Purchase this article with an account.
Leon N. McLin, Fred H. Previc, Laura E. Barnes, Stephen Dziuban, Gordon T. Hengst; Lasers as a warning signal to communicate with aircraft. Journal of Vision 2005;5(8):154. doi: https://doi.org/10.1167/5.8.154.
Download citation file:
© ARVO (1962-2015); The Authors (2016-present)
A new laser signal for communicating with aircraft is being developed to warn aircraft against entering metropolitan area air defense identification zones. The purpose of this experiment was to determine the irradiance and laser characteristics (color and frequency) of effective warning signals in simulated day and night scenes. Ten subjects, half of whom had flight experience, viewed six types of laser exposures (3-Hz and 10-Hz green beams, 3-Hz and 10-Hz red beams, and red and green beams alternating at 3 Hz and 10 Hz) superimposed on either a day or night scene. Laser irradiances varied over a 5.25 log unit range for each condition and over an irradiance range of over 2.2e-11 W·cm−2 to 2.0e-5 W·cm−2. While performing a concurrent visual tracking task, subjects were required to decide whether each laser beam presented to them was an effective warning signal. RMS error was measured on the tracking task to evaluate disruptive irradiance endpoints. The results showed that, for night scene conditions, laser exposures at approximately 4.0e-8 W·cm−2 were rated as a 50% probability of warning. For the simulated day scene, irradiances of more than 7.0e-8 W·cm−2 were required. A 90% probability of warning was achieved at irradiance levels of 8.0e-7 W·cm−2 at night and 1.5e-6 W·cm−2 for a simulated day scene. Red-green alternating exposures were more likely to be rated as warning signals than red only or green only exposures. While all the subjects exhibited similarly shaped functions, the variability between subjects for a 50% probability of warning varied over about 2.5 log units. Flicker rates of 10-Hz were a little more effective than rates of 3-Hz as warning signals. Specific disruption on the tracking task due to the laser exposures occurred above 4.0e-6 W·cm−2 and 1.0e-6 W·cm−2 in the day and night conditions, respectively. These results suggest the characteristics of a laser signal required to convey warning in flight and the results should be scalable to normal daytime irradiances.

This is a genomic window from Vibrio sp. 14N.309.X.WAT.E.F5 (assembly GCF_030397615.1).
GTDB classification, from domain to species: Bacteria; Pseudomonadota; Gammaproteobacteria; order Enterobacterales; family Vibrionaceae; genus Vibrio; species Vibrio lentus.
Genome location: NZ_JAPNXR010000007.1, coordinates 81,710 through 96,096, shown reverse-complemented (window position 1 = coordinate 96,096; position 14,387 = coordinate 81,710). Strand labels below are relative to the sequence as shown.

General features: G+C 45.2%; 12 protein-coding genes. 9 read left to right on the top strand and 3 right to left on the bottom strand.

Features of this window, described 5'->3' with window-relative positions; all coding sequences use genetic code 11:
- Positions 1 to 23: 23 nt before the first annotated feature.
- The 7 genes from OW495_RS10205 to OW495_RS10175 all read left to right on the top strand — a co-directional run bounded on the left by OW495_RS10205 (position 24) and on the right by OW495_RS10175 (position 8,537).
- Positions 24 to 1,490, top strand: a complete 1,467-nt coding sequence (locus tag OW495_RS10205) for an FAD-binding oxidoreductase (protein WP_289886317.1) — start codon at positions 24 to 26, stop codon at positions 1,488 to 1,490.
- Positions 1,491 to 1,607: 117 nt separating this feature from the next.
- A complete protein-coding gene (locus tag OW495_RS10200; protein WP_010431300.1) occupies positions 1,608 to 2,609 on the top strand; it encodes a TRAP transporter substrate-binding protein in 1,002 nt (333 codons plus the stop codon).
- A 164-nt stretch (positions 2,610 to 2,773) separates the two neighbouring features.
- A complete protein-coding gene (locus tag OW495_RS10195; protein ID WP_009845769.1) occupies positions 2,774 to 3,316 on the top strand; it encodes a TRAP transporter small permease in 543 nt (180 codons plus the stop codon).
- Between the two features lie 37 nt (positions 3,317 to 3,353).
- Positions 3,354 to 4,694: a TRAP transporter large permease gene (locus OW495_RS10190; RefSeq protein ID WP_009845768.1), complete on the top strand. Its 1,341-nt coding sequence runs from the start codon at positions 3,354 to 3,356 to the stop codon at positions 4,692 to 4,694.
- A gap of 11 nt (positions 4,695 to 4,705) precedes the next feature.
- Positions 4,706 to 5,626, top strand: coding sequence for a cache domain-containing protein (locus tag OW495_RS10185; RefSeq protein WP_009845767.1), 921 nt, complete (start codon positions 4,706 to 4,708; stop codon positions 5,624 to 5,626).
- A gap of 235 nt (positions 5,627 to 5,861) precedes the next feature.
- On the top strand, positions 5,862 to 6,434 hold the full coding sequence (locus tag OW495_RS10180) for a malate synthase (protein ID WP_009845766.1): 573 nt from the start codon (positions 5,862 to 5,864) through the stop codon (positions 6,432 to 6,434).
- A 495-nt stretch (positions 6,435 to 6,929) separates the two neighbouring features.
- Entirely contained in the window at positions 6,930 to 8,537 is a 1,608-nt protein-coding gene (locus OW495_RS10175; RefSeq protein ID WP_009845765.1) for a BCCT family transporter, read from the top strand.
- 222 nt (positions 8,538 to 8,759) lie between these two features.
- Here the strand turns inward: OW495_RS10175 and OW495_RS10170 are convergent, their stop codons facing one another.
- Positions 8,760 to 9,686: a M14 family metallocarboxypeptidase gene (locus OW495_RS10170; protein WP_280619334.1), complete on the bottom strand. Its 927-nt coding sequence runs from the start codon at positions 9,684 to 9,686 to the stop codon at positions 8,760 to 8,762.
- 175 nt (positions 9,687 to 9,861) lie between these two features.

This PDF is available to Subscribers Only